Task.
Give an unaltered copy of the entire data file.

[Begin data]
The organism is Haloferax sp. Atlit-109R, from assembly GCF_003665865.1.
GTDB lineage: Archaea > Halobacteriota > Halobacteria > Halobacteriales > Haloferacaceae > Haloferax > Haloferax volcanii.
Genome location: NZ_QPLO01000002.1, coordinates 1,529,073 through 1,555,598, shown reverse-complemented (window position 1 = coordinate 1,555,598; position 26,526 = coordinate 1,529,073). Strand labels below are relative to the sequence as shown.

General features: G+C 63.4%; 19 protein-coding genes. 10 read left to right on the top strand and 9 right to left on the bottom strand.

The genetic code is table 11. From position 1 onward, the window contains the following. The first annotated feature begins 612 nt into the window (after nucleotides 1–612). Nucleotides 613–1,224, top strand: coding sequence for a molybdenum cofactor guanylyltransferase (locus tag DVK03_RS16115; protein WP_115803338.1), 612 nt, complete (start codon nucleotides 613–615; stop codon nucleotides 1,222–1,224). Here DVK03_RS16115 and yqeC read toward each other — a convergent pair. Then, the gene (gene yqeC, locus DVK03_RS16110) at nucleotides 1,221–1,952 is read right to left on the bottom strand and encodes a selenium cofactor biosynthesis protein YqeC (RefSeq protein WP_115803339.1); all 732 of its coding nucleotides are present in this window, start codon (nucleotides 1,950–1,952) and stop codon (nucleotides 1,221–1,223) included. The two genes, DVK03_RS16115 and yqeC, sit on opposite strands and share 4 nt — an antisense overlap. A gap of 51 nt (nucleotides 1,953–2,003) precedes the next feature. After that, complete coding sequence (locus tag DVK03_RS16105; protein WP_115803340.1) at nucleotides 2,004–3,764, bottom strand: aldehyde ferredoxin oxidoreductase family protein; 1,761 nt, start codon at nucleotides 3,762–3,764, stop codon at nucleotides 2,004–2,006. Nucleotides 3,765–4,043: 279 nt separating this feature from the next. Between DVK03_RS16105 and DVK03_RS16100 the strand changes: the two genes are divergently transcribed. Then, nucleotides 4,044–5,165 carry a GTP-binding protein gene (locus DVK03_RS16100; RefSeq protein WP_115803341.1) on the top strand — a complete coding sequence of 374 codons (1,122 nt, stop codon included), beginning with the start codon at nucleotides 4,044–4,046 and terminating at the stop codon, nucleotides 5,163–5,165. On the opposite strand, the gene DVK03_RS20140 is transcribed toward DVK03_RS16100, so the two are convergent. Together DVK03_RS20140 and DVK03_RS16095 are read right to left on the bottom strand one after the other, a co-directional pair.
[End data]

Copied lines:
The organism is Haloferax sp. Atlit-109R, from assembly GCF_003665865.1.
GTDB lineage: Archaea > Halobacteriota > Halobacteria > Halobacteriales > Haloferacaceae > Haloferax > Haloferax volcanii.
Genome location: NZ_QPLO01000002.1, coordinates 1,529,073 through 1,555,598, shown reverse-complemented (window position 1 = coordinate 1,555,598; position 26,526 = coordinate 1,529,073). Strand labels below are relative to the sequence as shown.

General features: G+C 63.4%; 19 protein-coding genes. 10 read left to right on the top strand and 9 right to left on the bottom strand.

The genetic code is table 11. From position 1 onward, the window contains the following. The first annotated feature begins 612 nt into the window (after nucleotides 1–612). Nucleotides 613–1,224, top strand: coding sequence for a molybdenum cofactor guanylyltransferase (locus tag DVK03_RS16115; protein WP_115803338.1), 612 nt, complete (start codon nucleotides 613–615; stop codon nucleotides 1,222–1,224). Here DVK03_RS16115 and yqeC read toward each other — a convergent pair. Then, the gene (gene yqeC, locus DVK03_RS16110) at nucleotides 1,221–1,952 is read right to left on the bottom strand and encodes a selenium cofactor biosynthesis protein YqeC (RefSeq protein WP_115803339.1); all 732 of its coding nucleotides are present in this window, start codon (nucleotides 1,950–1,952) and stop codon (nucleotides 1,221–1,223) included. The two genes, DVK03_RS16115 and yqeC, sit on opposite strands and share 4 nt — an antisense overlap. A gap of 51 nt (nucleotides 1,953–2,003) precedes the next feature. After that, complete coding sequence (locus tag DVK03_RS16105; protein WP_115803340.1) at nucleotides 2,004–3,764, bottom strand: aldehyde ferredoxin oxidoreductase family protein; 1,761 nt, start codon at nucleotides 3,762–3,764, stop codon at nucleotides 2,004–2,006. Nucleotides 3,765–4,043: 279 nt separating this feature from the next. Between DVK03_RS16105 and DVK03_RS16100 the strand changes: the two genes are divergently transcribed. Then, nucleotides 4,044–5,165 carry a GTP-binding protein gene (locus DVK03_RS16100; RefSeq protein WP_115803341.1) on the top strand — a complete coding sequence of 374 codons (1,122 nt, stop codon included), beginning with the start codon at nucleotides 4,044–4,046 and terminating at the stop codon, nucleotides 5,163–5,165. On the opposite strand, the gene DVK03_RS20140 is transcribed toward DVK03_RS16100, so the two are convergent. Together DVK03_RS20140 and DVK03_RS16095 are read right to left on the bottom strand one after the other, a co-directional pair.